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The truths they don't want you to read....

Sunday, September 23, 2007

£43 million

The increased annual subsidy from £31 to £43 million to CalMac may look like A Good Thing on first impressions (and who am I to decry the possibility of enhanced investment in the ferry services), but it looks like to old "smoke and mirror" trick so beloved of civil servants and the previous Labour Executive.

The increased subsidy is partially due to the provision of additional services to Gigha, Arran, Coll, Tiree, Mull and Islay. The rest of the increase presumably goes to pay the salaries of the new enhanced, expanded, management structure of the seven companies that CalMac has become i.e. to pay the bloody lawyers to draw up Service Level Agreements between all the different bodies. Seven companies means a minimum of 5,040 720 possible contracts (7! = 7x6x5x4x3x2x1 = 5,040) (6! = 6x5x4x3x2x1 = 720) and you can bet the lawyers are salivating blood at the possible feeding frenzy being dropped into their laps.

And what do the outer islands get? Nothing.

Why? Well according to a Scottish Government spokesman the Lochboisdale-Mallaig route was "unaffordable" as it would require a new ferry costing £25 million and running costs of £4 million a year.

Now read that very carefully again, and then mull it over with a small glass of RET and a bucket of scepticism and cynicism.

Right, so RET is due to be introduced soon (er, well, actually the contract for the work to undertake the research to study the costs and implications of RET is due to be awarded this year) and it is going to cost buckets. Make no mistake, supporting the island communities with RET is going to be frighteningly expensive and I will name and shame every politician who says it is TOO expensive.

So £25m for a new ferry and £4 pa is too much, yet the Government are pledged to introduce RET (er, well not actually. They are pledged to commence a study in 2007 and introduce a pilot scheme thereafter; but let's not split hairs as the failure to introduce full RET everywhere will result in the SNP losing this seat) .

Having been immersed in the murky world of politics for too long I see the wiggle-room in everything that is being said, and as I have prophesied before, don't expect RET this Parliament but expect it to be a promise for the next elections in 2009.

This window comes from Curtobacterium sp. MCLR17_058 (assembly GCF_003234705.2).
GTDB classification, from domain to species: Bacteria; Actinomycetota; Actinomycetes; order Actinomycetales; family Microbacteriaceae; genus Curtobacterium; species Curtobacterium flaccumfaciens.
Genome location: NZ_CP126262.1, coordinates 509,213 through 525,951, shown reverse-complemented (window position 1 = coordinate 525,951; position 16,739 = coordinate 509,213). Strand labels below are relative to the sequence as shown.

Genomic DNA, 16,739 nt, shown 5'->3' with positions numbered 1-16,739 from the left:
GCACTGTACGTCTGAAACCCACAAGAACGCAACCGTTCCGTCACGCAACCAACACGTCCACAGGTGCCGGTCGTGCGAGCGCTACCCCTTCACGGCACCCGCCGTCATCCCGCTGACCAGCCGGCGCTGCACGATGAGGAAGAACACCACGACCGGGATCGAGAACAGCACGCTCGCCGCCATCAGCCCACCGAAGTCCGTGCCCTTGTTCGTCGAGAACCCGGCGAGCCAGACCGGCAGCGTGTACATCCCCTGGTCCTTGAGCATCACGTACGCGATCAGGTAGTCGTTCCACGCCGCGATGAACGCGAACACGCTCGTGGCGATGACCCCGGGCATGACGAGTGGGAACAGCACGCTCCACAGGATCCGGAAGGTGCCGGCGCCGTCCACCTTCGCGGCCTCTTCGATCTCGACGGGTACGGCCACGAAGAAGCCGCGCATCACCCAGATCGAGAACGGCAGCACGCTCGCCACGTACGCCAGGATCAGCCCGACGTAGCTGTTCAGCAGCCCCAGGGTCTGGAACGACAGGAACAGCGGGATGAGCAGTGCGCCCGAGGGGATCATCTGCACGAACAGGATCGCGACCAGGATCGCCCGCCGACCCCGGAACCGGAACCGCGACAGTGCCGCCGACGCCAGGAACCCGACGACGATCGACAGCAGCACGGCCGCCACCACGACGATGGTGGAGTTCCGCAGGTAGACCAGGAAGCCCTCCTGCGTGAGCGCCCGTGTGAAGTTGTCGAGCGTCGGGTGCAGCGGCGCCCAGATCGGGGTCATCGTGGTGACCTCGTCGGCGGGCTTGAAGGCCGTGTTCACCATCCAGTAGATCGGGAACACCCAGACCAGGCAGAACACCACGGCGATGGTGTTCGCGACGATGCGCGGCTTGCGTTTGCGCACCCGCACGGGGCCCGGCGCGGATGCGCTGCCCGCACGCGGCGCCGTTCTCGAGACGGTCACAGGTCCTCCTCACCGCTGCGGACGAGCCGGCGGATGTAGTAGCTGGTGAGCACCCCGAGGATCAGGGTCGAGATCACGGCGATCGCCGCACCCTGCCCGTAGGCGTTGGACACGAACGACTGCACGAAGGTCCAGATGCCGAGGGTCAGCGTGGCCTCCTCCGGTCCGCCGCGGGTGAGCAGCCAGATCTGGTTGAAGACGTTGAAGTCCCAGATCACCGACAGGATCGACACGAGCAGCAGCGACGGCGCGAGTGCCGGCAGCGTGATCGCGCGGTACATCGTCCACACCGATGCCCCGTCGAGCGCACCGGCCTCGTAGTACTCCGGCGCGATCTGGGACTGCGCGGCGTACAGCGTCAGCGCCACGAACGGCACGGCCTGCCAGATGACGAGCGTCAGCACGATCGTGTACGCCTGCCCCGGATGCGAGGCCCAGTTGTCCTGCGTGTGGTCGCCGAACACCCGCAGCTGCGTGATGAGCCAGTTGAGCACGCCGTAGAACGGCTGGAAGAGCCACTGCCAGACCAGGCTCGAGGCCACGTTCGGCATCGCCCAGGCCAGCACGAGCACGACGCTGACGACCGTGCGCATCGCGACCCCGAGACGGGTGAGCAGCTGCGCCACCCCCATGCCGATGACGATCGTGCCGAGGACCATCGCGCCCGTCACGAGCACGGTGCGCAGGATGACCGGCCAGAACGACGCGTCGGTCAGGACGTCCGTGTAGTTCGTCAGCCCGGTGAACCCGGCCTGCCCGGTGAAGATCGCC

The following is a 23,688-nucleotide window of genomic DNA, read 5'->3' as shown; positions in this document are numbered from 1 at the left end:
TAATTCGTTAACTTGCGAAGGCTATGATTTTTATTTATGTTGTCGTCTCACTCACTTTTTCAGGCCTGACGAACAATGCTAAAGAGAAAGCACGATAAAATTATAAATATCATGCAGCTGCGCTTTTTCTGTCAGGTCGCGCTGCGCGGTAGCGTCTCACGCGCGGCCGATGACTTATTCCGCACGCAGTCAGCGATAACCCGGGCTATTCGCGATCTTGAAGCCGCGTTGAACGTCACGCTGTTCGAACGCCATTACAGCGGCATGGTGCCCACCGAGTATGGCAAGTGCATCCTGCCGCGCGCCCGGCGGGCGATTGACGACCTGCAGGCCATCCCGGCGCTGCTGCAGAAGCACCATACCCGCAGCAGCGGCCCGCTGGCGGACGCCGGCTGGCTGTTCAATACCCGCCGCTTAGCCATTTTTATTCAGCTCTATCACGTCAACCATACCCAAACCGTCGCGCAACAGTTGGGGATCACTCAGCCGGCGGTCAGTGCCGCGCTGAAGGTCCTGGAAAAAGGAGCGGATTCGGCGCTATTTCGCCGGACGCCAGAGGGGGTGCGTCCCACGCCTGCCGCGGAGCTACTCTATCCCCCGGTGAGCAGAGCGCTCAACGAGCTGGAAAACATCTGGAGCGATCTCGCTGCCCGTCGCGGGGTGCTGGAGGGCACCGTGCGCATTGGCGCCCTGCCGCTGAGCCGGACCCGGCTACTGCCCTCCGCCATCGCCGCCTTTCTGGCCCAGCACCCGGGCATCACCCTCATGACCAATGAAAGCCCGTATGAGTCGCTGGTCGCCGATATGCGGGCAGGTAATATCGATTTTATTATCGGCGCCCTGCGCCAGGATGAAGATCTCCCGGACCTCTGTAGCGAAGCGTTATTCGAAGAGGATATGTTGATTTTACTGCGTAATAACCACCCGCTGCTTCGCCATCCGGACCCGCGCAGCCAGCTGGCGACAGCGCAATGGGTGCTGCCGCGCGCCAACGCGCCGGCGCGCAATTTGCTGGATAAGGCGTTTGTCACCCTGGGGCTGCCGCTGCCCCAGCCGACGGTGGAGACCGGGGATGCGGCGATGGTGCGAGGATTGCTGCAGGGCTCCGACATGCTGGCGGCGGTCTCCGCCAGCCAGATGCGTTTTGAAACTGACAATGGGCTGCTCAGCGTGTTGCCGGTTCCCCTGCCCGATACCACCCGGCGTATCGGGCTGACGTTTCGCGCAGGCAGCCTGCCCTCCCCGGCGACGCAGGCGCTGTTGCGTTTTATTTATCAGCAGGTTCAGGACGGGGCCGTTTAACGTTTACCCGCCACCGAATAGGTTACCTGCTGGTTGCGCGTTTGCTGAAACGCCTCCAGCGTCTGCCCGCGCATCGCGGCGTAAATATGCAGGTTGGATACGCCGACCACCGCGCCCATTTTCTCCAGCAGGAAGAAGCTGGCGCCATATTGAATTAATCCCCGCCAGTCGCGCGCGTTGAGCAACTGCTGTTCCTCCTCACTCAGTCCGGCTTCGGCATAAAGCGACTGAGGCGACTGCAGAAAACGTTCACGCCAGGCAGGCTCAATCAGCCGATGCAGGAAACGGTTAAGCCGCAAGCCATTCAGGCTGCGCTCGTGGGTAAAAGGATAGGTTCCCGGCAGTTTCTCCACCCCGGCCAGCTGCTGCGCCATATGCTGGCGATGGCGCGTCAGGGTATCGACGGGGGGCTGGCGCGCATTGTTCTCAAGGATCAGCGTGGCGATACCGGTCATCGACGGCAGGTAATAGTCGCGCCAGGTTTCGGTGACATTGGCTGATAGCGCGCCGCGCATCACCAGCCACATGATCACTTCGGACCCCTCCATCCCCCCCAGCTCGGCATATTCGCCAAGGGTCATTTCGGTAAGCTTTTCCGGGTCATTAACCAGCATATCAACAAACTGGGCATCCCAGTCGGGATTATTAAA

Anonymous said...

If there are 7 Cal Mac companies requiring Service Level contacts with each other, this is a total of 720 (6x5x4x3x2x1) contracts, rather than 5040 (7x6x5x4x3x2x1). They shouldn't need contracts with themselves.

That's still plenty, but you shouldn't over-exaggerate the numbers to support your argument.

Angus said...

Yes you are right. But it is not over exaggeration, just stupidity on my part.

Anonymous said...

So you admit your error.

Reading the blog comments about your involvement in local issues (wind farms, transport, health, education, etc) the impression I got was that you never made a mistake. Good to see your human, like the rest of us.

Anonymous said...

What are the seven companies you are on about?
I make it 5. David MacBrayne Ltd. (DMB) who own Calmac Ferries Ltd. (CFL)who own both Calmac Crewing (Guernsey) Ltd. and Calmac HR (UK) Ltd. DMB is owned by Scottish Ministers.
Then there is Caledonian Maritime Assets Ltd. (CMAL) which owns all the piers and boats and which is owned by Scottish Ministers. What I have yet to figure out is whether CMAL is a subsiduary of DMB or is directly owned by Scottish Ministers.
In this situation I can see that CFL would have a contract with CMAL but I can see no reason for the crewing or HR subsiduaries to deal with CMAL.
Some civil servant must have had a whale of a time creating this porage!
As for innovation in the Outer Isles (I cannot find reference to the Lochboisdale Mallaig ferry costs - Where did you get that info?) Calmac have been ignoring the wishes of the communities here for ages and it looks like we are lumbered with timetables that look like they were drawn up by a bus inspector.

Anonymous said...

Having just sailed with Calmac yesterday (Sunday)home to Stornoway, I feel that they offer a great 7 day service, well apart from having to go through Skye, wait an hour in Uig,1.5 hours on ferry, drive through North Uist, ferry to leverburgh, and drive through about 12 villages as the Stornoway traffic- about 6 to 8 vehicles pass traffic all going the other way to their church services, journey takes about 6 /7 hours. if only there was a quicker way of doing it on a Sunday there would be less disturbance on the roads. Any thoughts on a more direct Sunday route anyone ??

Angus said...

NorthLink Ferries Ltd and NorthLink Orkney & Shetland Ferries Ltd are also subsidiary companies of the group.

Anonymous said...

I forgot about that connection. Maybe CFL will go half way through the contract and complain that they just can't do it at the figures tendered and the whole process will start all over again!